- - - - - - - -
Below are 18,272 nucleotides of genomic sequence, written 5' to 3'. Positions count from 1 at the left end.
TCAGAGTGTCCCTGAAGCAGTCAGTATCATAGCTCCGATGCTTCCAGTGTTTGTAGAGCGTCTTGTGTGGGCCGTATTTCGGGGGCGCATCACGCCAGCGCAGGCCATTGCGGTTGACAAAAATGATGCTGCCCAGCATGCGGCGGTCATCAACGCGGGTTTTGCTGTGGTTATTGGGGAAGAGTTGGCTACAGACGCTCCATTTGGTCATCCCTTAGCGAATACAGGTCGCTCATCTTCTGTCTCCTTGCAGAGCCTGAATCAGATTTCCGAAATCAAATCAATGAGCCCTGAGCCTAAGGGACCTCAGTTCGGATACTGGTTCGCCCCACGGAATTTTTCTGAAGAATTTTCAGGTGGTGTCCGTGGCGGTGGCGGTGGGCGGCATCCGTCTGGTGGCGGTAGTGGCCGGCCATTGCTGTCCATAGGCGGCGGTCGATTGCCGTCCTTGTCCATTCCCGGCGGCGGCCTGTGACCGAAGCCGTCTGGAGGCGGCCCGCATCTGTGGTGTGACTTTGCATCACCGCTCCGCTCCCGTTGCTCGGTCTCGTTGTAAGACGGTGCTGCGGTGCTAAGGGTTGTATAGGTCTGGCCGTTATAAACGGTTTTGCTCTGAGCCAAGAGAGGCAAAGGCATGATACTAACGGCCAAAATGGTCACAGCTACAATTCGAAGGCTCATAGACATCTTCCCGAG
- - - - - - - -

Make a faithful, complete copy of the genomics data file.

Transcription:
Below are 18,272 nucleotides of genomic sequence, written 5' to 3'. Positions count from 1 at the left end.
TCAGAGTGTCCCTGAAGCAGTCAGTATCATAGCTCCGATGCTTCCAGTGTTTGTAGAGCGTCTTGTGTGGGCCGTATTTCGGGGGCGCATCACGCCAGCGCAGGCCATTGCGGTTGACAAAAATGATGCTGCCCAGCATGCGGCGGTCATCAACGCGGGTTTTGCTGTGGTTATTGGGGAAGAGTTGGCTACAGACGCTCCATTTGGTCATCCCTTAGCGAATACAGGTCGCTCATCTTCTGTCTCCTTGCAGAGCCTGAATCAGATTTCCGAAATCAAATCAATGAGCCCTGAGCCTAAGGGACCTCAGTTCGGATACTGGTTCGCCCCACGGAATTTTTCTGAAGAATTTTCAGGTGGTGTCCGTGGCGGTGGCGGTGGGCGGCATCCGTCTGGTGGCGGTAGTGGCCGGCCATTGCTGTCCATAGGCGGCGGTCGATTGCCGTCCTTGTCCATTCCCGGCGGCGGCCTGTGACCGAAGCCGTCTGGAGGCGGCCCGCATCTGTGGTGTGACTTTGCATCACCGCTCCGCTCCCGTTGCTCGGTCTCGTTGTAAGACGGTGCTGCGGTGCTAAGGGTTGTATAGGTCTGGCCGTTATAAACGGTTTTGCTCTGAGCCAAGAGAGGCAAAGGCATGATACTAACGGCCAAAATGGTCACAGCTACAATTCGAAGGCTCATAGACATCTTCCCGAG